Rule 2: The “Hot New Thing” can overturn previous season’s winners, but it’s the academy that decide what the hot new thing is.
Funny thing about the TV awards. The people who choose the nominees and who vote for the winners don’t actually watch a hell of a lot of TV. TV critics (the pros) watch a lot of TV but the people at the TV academy are too busy working making TV shows to actually watch TV shows on a regular basis. What they know about what’s hot and what’s not is generally based on ratings and buzz and whatever  they decide is “quality” TV this year.
Rule 3: Premium cable trumps basic cable which trumps broadcast TV.
And by premium cable I mean HBO. This year HBO had 40 nominations, while Showtime had nine and Cinemax (!) had one. Those 40 nominations for HBO were greater than ABC, CBS, FOX, and NBC combined although when you factor PBS into the mix it is greater. We don’t know yet were streaming video factors into this except to say that while they get more nominations than The CW, Amazon and Netflix have had very limited success.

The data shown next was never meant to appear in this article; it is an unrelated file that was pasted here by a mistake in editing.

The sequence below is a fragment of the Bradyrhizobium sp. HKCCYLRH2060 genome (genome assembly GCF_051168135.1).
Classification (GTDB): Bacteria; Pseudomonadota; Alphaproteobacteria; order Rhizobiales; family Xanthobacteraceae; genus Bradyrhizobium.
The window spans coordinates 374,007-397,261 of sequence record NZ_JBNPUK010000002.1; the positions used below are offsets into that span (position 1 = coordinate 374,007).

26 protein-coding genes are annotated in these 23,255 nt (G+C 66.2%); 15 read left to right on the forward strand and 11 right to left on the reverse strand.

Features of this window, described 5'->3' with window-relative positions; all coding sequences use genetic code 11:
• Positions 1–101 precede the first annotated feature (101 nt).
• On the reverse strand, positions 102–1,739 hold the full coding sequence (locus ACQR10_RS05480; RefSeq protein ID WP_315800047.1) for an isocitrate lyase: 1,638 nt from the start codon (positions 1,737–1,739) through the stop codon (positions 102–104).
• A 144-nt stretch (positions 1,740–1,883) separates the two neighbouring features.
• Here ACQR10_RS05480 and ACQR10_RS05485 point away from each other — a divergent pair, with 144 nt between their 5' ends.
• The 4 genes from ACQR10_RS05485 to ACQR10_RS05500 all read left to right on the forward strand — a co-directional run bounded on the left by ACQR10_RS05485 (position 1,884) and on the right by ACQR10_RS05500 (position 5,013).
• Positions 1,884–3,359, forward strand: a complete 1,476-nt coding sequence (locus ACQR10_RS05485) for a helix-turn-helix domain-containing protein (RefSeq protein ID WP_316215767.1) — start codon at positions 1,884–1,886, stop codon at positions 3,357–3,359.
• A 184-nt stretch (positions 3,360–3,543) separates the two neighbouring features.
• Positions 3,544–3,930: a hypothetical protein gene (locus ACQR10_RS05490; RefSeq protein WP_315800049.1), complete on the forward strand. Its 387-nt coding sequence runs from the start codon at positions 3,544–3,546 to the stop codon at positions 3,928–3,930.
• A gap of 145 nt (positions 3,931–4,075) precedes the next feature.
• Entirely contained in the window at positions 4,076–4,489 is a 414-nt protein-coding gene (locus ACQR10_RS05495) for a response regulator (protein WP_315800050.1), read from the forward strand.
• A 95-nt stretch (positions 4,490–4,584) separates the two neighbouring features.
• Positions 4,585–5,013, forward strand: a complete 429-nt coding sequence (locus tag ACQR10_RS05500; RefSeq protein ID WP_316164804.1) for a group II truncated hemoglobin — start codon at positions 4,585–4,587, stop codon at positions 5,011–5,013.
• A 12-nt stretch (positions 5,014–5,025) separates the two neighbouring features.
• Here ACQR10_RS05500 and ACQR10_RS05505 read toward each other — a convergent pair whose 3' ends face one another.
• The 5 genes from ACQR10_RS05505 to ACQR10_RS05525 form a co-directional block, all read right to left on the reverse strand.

Rule 4: Fantasy and Science Fiction don’t win… unless they come from HBO.
In fact Fantasy and Science Fiction shows almost never get nominations unless they’re on HBO. Battlestar Galactica may have been one of the best shows on all of TV during its run but never earned a Primetime Emmy nomination. Creative Arts Emmys sure, but not Emmy’s from Writing, Directing or Acting, let alone Outstanding Drama Series which are the categories being awarded on Sunday.
Let’s take a look at the series and acting categories and apply the rules. I’ll put the rule number that applies to the person or show beside their name. Previously nominated shows are marked with a *. As an added bonus I’ve found the odds that are being offered on the various nominees in the major categories (which is to say not the supporting categories) from a number of online sites that are offering Emmy bets. They are BetFred, 888Sports, William Hill, Unibet, and 32Red. I’l try to give an average of what they say with odds of the favourite in italics.
So who is going to get the chance to pay $400 to buy the trophy that they “won” (that’s right, the Emmys charge the winners the cost of manufacturing the Emmys if they actually want to take it home with them – cheap bastards)?
Outstanding Supporting Actor Comedy
  • Louis Anderson, Baskets, FX
  • Andre Braugher, Brooklyn Nine-Nine, FOX *
  • Titus Burgess, Unbreakable Kimmy Schmidt, Netflix *
  • Ty Burrell, Modern Family, ABC * (1a)